Responding effectively to intimate partner violence
by David Slipher
Understanding the needs of victims of domestic abuse is more than a passion for Amanda Goodson, Ph.D., an assistant professor of criminal justice at the L. Douglas Wilder School of Government and Public Affairs at Virginia Commonwealth University. It’s a way to transform law enforcement culture through empathetic response.
Goodson’s research takes a broad look at victimization and victimology, specifically assessing the institutional response of criminal justice agencies to victims of domestic and sexual violence, often referred to as intimate partner violence. She examines how police provide services to victims and pursue suspects. Victim, rather than survivor, is the term used by researchers in the field of victimology as it includes the experiences of those who survive intimate partner violence and those who do not.
And her latest research focuses on equity for these individuals, including how location and socioeconomic status affect what resources are available to them.
Goodson is curious about how the decision-making process moves cases through the criminal justice system. What are the best ways to respond to a victim of intimate partner violence? How does this response differ from victims of other crimes? How can legal systems become more effective in prosecuting abusers?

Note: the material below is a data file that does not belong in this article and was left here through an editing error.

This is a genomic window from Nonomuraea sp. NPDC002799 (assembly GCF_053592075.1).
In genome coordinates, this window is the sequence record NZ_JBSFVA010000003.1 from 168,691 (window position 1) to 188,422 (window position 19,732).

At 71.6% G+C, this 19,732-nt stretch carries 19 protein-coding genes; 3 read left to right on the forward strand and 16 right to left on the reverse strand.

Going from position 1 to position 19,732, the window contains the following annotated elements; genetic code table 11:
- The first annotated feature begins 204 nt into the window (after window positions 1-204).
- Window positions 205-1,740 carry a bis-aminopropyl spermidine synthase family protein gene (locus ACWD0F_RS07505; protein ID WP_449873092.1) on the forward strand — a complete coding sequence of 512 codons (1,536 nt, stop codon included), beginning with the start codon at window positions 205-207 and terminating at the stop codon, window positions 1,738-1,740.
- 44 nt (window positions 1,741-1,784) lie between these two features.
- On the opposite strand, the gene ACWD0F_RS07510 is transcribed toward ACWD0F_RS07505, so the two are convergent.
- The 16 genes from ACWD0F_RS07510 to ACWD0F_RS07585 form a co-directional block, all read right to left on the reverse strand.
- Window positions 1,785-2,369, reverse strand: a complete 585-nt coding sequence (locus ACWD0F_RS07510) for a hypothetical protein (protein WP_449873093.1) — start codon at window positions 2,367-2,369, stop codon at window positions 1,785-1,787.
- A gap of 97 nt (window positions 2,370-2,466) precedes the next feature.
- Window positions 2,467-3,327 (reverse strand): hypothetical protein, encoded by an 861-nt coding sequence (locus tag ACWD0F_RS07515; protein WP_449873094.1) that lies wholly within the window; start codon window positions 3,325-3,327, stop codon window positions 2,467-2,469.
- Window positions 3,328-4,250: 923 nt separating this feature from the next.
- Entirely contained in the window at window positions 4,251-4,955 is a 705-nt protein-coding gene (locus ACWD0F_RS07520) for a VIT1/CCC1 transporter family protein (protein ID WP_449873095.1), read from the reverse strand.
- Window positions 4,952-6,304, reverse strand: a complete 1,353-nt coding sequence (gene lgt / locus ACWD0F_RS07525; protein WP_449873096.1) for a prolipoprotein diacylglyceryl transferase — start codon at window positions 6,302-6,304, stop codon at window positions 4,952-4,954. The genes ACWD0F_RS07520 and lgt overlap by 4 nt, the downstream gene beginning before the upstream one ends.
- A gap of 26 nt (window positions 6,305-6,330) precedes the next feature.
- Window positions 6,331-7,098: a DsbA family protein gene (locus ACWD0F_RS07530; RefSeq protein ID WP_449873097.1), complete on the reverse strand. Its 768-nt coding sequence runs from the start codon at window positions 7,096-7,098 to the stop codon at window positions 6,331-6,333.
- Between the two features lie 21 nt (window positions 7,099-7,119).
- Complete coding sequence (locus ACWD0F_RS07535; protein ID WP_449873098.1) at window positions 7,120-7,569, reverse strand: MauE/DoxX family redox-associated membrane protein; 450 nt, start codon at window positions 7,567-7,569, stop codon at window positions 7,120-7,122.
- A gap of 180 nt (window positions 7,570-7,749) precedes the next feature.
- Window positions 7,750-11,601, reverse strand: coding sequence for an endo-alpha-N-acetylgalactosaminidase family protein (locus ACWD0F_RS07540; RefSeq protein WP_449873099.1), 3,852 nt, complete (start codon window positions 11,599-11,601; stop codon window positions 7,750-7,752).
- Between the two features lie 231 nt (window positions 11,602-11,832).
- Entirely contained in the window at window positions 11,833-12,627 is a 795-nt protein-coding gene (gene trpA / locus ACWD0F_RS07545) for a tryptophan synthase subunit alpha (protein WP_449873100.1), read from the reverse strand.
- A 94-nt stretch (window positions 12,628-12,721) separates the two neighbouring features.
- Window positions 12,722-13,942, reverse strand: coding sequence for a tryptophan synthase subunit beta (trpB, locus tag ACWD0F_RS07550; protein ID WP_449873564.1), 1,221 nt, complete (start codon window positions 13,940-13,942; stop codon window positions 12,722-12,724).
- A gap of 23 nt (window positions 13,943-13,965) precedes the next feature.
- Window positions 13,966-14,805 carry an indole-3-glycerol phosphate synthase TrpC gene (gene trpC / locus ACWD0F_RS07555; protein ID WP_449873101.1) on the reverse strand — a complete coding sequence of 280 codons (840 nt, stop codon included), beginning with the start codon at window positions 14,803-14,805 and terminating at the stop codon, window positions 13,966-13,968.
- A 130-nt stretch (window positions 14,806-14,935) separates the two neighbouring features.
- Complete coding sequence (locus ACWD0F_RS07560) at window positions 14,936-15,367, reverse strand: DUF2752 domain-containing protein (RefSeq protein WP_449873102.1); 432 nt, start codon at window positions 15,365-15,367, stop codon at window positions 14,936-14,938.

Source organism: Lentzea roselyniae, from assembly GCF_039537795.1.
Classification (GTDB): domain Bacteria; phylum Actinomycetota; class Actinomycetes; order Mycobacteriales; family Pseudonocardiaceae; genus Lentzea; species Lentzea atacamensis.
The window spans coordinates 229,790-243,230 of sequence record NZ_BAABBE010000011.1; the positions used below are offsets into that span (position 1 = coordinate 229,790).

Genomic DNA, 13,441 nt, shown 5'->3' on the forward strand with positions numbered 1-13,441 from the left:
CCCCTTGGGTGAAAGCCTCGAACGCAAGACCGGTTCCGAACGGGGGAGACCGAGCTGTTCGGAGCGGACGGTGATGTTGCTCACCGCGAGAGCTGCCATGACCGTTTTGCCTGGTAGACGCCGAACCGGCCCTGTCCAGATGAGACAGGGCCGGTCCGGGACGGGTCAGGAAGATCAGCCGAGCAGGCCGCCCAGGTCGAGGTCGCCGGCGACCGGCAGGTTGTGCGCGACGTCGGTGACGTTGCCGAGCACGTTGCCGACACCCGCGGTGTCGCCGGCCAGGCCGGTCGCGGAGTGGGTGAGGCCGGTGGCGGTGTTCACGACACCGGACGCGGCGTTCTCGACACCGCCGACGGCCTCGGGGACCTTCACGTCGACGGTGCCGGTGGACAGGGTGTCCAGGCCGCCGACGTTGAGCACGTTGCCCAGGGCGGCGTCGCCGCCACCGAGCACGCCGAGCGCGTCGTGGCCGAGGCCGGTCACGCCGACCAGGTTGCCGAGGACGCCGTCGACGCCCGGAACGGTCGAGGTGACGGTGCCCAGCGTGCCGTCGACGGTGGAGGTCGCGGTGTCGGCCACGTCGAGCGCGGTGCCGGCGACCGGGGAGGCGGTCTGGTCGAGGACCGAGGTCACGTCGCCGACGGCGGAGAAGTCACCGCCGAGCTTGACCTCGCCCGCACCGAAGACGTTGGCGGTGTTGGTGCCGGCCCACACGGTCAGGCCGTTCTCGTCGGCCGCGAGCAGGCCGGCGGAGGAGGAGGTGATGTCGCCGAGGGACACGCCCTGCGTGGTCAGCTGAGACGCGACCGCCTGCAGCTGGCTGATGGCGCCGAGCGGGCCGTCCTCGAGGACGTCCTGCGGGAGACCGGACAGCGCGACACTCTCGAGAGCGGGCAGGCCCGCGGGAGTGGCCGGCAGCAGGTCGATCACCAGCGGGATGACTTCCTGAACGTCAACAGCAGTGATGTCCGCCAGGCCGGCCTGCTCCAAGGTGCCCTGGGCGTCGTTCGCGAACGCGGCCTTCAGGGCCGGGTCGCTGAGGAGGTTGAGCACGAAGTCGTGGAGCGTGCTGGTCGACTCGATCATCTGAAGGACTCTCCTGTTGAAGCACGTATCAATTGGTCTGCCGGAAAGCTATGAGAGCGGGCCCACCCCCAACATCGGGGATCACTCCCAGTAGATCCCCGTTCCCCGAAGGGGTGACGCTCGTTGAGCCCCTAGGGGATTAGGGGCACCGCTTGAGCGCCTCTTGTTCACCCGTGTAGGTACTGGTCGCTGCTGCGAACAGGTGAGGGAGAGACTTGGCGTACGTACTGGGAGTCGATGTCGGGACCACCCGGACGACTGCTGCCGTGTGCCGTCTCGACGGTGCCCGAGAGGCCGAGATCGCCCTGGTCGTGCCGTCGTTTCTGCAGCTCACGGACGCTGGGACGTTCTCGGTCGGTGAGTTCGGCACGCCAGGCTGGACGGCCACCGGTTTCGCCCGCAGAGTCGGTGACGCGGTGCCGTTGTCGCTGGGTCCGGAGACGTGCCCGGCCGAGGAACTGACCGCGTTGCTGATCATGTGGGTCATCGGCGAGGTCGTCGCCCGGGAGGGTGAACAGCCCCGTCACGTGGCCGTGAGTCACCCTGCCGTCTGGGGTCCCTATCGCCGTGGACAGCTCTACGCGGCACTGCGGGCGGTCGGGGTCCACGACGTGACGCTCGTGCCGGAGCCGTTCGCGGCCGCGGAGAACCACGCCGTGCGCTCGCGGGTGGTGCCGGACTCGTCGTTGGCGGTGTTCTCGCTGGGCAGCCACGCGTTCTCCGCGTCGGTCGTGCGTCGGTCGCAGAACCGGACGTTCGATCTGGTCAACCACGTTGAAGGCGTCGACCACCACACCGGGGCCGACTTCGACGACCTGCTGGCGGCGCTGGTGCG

Decades of progress for victims
Though it is a continually evolving process and varies greatly based on available training and resources, Goodson sees significant, systematic progression in police response to victims of intimate partner violence.
“We have to always look at the history and kind of contextualize it in the time frame and the time period,” Goodson said. “We know that prior to the 1970s, there were no laws really against domestic violence in a sense of outwardly labeling domestic violence, intimate partner violence and sexual assault as those types of crimes. The historic lack of rights for women led to repressive social perceptions that influenced lawmaking. Domestic violence was not generally viewed as a type of crime that should be warranted attention by formal intervention methods like the criminal justice system.”
During the women’s movements of the 1970s, organizations began to emerge in the community and provide direct services to victims of domestic and sexual violence. These resources included counseling, legal resources, safety planning and access to shelters. Awareness campaigns helped women talk about spousal and sexual abuse in a public way for the first time.
Mounting public pressure led many states to pass domestic abuse laws, and over the next three decades, laws on stalking, sexual assault, child abuse and violence against women were passed at the national level.
“I try to address social equity and diversity and inclusion in our research to look at what has been done,” Goodson said. “How can we add to the contributions? What are those gaps? Those gaps largely are based on the fact that we haven't assessed the experiences of a lot of minority populations.” –Amanda Goodson
Informed by trauma
Despite getting laws on the books and decades of cultural shift and advocacy, law enforcement agencies often lack the resources to train officers to respond effectively to domestic and sexual violence. Current research on best practices indicate that the best response is through a trauma-informed approach, which takes into account the trauma the victim has experienced. Trauma can affect a person’s memories at a biological level, Goodson said.